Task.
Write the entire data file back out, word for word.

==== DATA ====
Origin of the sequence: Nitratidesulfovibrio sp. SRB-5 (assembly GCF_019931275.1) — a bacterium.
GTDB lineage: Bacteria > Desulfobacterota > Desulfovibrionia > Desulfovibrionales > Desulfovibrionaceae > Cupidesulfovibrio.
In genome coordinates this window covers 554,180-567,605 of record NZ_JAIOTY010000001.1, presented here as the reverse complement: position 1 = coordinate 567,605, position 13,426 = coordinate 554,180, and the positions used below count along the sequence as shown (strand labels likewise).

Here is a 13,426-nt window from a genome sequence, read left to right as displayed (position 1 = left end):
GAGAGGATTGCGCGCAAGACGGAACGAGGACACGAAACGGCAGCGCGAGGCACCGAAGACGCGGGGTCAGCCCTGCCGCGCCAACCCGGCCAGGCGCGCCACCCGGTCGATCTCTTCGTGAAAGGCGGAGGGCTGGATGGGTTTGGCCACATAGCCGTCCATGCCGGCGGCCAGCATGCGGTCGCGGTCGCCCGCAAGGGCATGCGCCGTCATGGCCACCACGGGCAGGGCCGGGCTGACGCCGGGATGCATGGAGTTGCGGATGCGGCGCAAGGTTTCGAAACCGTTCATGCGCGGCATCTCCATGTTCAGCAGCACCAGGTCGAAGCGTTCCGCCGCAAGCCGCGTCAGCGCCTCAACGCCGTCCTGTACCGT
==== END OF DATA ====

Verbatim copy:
Origin of the sequence: Nitratidesulfovibrio sp. SRB-5 (assembly GCF_019931275.1) — a bacterium.
GTDB lineage: Bacteria > Desulfobacterota > Desulfovibrionia > Desulfovibrionales > Desulfovibrionaceae > Cupidesulfovibrio.
In genome coordinates this window covers 554,180-567,605 of record NZ_JAIOTY010000001.1, presented here as the reverse complement: position 1 = coordinate 567,605, position 13,426 = coordinate 554,180, and the positions used below count along the sequence as shown (strand labels likewise).

Here is a 13,426-nt window from a genome sequence, read left to right as displayed (position 1 = left end):
GAGAGGATTGCGCGCAAGACGGAACGAGGACACGAAACGGCAGCGCGAGGCACCGAAGACGCGGGGTCAGCCCTGCCGCGCCAACCCGGCCAGGCGCGCCACCCGGTCGATCTCTTCGTGAAAGGCGGAGGGCTGGATGGGTTTGGCCACATAGCCGTCCATGCCGGCGGCCAGCATGCGGTCGCGGTCGCCCGCAAGGGCATGCGCCGTCATGGCCACCACGGGCAGGGCCGGGCTGACGCCGGGATGCATGGAGTTGCGGATGCGGCGCAAGGTTTCGAAACCGTTCATGCGCGGCATCTCCATGTTCAGCAGCACCAGGTCGAAGCGTTCCGCCGCAAGCCGCGTCAGCGCCTCAACGCCGTCCTGTACCGT